Tejftel and Turner unpack ‘social identity’ as the phenomenon through which individuals associate themselves with groups that provide them with a sense of belonging, as well as an additional source of pride and self-esteem. Social identity differs from personal identity – the distinction was made by William James in the 19th century. In his work, he explicates the difference between the ‘me’ and the ‘I’. Whereas the former makes for the sociological component of the individual, the latter makes for the personal component of the individual. Social identity, as explained by Tejftel and Turner, is formed in three steps: self-categorisation, social identification with the chosen group(s) and social comparison (of one’s chosen group to the out-groups). In their piece “The Social Identity Theory of Intergroup Behaviour”, Tejftel and Turner thus make the argument that social identity is spontaneous, malleable and voluntary, and that its formation and consolidation are overall individual processes. Through this article, we suggest that social identity has been redefined and institutionalised in a way that feeds into our system’s problematic obsession with categorisation.
The predominant strands of thought in western societies associate the origins of democratic thinking and democracy per se with a number of classical Greek philosophers and their antiqual city-states. Conventionally referred to as ‘Athenian Democracy’, it preceded the Roman Republic which followed suit until 27 B.C and other novel democratic institutions such as the parliamentary Corts Catalanes ─ its origins tracing back to the Assemblees de Pau i Treva around 1021 A.D ─ and the Cortes de Léon established in 1188 A.D. Indeed, despite scholarly divisions over the specific date at which these city-states shifted from societal ‘protodemocracy’ to institutional ‘democracy’, most historians situate it around the Solonian reforms of the early 6th Century B.C (Christ, 2008: 513). As for the tremendous classical heritage these Hellenic polities brought forward to the historical formation and evolution of democracies, it suffices to say the entire discussion of this article is framed around an etymology deriving from the ancient Greek word demos[people]-kratie[power].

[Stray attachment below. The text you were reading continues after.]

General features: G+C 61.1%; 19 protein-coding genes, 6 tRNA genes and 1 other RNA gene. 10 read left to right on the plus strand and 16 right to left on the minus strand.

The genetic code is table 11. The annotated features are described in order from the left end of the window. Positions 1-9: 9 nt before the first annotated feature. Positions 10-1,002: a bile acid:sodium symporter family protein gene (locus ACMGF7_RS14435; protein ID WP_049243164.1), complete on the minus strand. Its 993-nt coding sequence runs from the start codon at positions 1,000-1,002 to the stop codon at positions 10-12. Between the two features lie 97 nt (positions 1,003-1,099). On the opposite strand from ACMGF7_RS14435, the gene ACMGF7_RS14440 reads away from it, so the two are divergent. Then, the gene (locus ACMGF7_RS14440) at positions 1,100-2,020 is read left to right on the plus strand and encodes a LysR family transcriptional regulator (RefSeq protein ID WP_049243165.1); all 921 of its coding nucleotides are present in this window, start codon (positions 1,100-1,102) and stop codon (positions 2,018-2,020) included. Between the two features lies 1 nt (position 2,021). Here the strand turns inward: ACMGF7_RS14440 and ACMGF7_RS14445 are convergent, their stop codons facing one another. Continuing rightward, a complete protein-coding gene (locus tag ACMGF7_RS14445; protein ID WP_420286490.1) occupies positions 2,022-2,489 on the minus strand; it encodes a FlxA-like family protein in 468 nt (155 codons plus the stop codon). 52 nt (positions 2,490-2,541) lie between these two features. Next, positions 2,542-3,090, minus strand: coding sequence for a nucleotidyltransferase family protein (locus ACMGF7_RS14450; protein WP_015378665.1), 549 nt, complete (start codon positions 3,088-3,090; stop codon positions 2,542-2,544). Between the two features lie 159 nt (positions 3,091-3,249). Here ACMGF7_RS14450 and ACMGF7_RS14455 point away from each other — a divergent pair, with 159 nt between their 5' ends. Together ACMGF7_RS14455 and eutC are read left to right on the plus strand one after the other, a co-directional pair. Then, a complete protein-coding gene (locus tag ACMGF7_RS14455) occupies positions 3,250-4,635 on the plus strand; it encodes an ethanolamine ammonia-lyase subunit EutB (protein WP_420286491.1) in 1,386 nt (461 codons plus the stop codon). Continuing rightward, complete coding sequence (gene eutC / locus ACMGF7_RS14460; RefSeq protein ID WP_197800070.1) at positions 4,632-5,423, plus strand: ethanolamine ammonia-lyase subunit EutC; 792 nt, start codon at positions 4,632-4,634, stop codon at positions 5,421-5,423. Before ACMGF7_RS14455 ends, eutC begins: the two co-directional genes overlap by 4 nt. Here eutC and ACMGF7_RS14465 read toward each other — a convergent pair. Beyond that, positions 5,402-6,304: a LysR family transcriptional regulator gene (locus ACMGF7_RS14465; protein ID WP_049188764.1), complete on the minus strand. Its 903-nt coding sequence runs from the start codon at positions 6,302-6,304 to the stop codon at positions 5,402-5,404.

It is a question which perhaps seems, if not easy, then straightforward. You can start by delineating a proposition as to what a Nation is, and subsequently attempt to problematise this statement either through argument or examples from history. Accounting for the fact that the term nation can be understood in different ways, there nonetheless must be a common core notion as to what it means, otherwise the term makes no sense and discussing it is futile. In what follows, I wish to attempt a short look at what qualifies someone as a member of a nation, and explore the impact such a delineation can have.
This article was written by Ferdinand Valentin Mowinckel